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Vol. 77, No. 3, 2012
Issue release date: May 2012
Section title: Original Paper
Horm Res Paediatr 2012;77:188–194
(DOI:10.1159/000337570)

Gender Influences Short-Term Growth Hormone Treatment Response in Children

Sävendahl L. · Blankenstein O. · Oliver I. · Thybo Christesen H. · Lee P. · Tønnes Pedersen B. · Rakov V. · Ross J.
aDepartment of Women’s and Children’s Health, Karolinska Institutet, Stockholm, Sweden; bDepartment of Pediatric Endocrinology, Charité-Universitätsmedizin, Berlin, Germany; cDepartment of Pediatric Endocrinology, Hôpital des Enfants, Toulouse, France; dDepartment of Endocrinology, Universitetshospital, Odense, and eGlobal Development, Novo Nordisk A/S, Søborg, Denmark; fGlobal Medical Affairs, Novo Nordisk Health Care AG, Zurich, Switzerland; gDepartment of Pediatrics, Penn State College of Medicine, Hershey, Pa., and hDepartment of Pediatrics, Thomas Jefferson University, Philadelphia, Pa., USA

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Article / Publication Details

First-Page Preview
Abstract of Original Paper

Received: 10/10/2011 3:22:00 PM
Accepted: 2/24/2012
Published online: 4/12/2012

Number of Print Pages: 7
Number of Figures: 1
Number of Tables: 1

ISSN: 1663-2818 (Print)
eISSN: 1663-2826 (Online)

For additional information: http://www.karger.com/HRP

Abstract

Background: Gender may affect growth hormone (GH) treatment outcome. This study assessed gender-related differences in change from baseline height standard deviation scores (ΔHSDS) after 2 years’ GH treatment. Methods: Data from two observational databases were analyzed – the NordiNet® International Outcome Study (NordiNet® IOS) and the American Norditropin Studies: Web Enabled Research Program (ANSWER Program®). Of all the evaluated patients (n = 5,880; age 0 to <18 years), 4,471 were diagnosed with GH deficiency (GHD), 422 with multiple pituitary hormone deficiency, and 987 were born small for gestational age (SGA). Data were analyzed by indication, gender and pubertal status (total population/prepubertal). Results: In the total population, after correcting for dose, mean baseline age and HSDS, ΔHSDS was significantly greater in boys than in girls born SGA (p = 0.0261). In the prepubertal cohort, ΔHSDS was significantly greater for boys versus girls with GHD (p = 0.0004) and SGA (p = 0.0019). No between-gender difference in ΔIGF-I SDS was found. Conclusions: A significant gender difference was found in the 2-year response to GH treatment in the total population of SGA children as well as in the prepubertal cohorts of SGA and GHD children.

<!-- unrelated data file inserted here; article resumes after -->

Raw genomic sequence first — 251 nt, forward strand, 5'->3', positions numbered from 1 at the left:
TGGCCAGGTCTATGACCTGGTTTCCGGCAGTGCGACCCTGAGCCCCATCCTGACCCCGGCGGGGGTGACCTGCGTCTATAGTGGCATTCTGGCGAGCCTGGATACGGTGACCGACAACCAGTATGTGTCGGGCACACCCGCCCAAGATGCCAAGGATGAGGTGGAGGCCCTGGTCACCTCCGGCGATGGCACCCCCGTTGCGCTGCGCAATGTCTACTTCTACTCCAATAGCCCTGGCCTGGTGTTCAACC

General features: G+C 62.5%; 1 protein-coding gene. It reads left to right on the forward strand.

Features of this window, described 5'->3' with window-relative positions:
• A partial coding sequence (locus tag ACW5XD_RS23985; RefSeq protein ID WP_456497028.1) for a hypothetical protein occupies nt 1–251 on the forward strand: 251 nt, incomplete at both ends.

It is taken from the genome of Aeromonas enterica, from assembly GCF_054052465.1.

Author Contacts

Lars Sävendahl
Division of Pediatric Endocrinology
Astrid Lindgren Children’s Hospital Q2:08, Karolinska University Hospital
SE–171 76 Stockholm (Sweden)
Tel. +46 8 5177 2369, E-Mail lars.savendahl@ki.se

  

Article Information

Received: October 10, 2011
Accepted: February 24, 2012
Published online: April 12, 2012
Number of Print Pages : 7
Number of Figures : 1, Number of Tables : 1, Number of References : 20

  

Publication Details

Hormone Research in Paediatrics (From Developmental Endocrinology to Clinical Research)

Vol. 77, No. 3, Year 2012 (Cover Date: May 2012)

Journal Editor: Czernichow P. (Paris)
ISSN: 1663-2818 (Print), eISSN: 1663-2826 (Online)

For additional information: http://www.karger.com/HRP


Article / Publication Details

First-Page Preview
Abstract of Original Paper

Received: 10/10/2011 3:22:00 PM
Accepted: 2/24/2012
Published online: 4/12/2012

Number of Print Pages: 7
Number of Figures: 1
Number of Tables: 1

ISSN: 1663-2818 (Print)
eISSN: 1663-2826 (Online)

For additional information: http://www.karger.com/HRP


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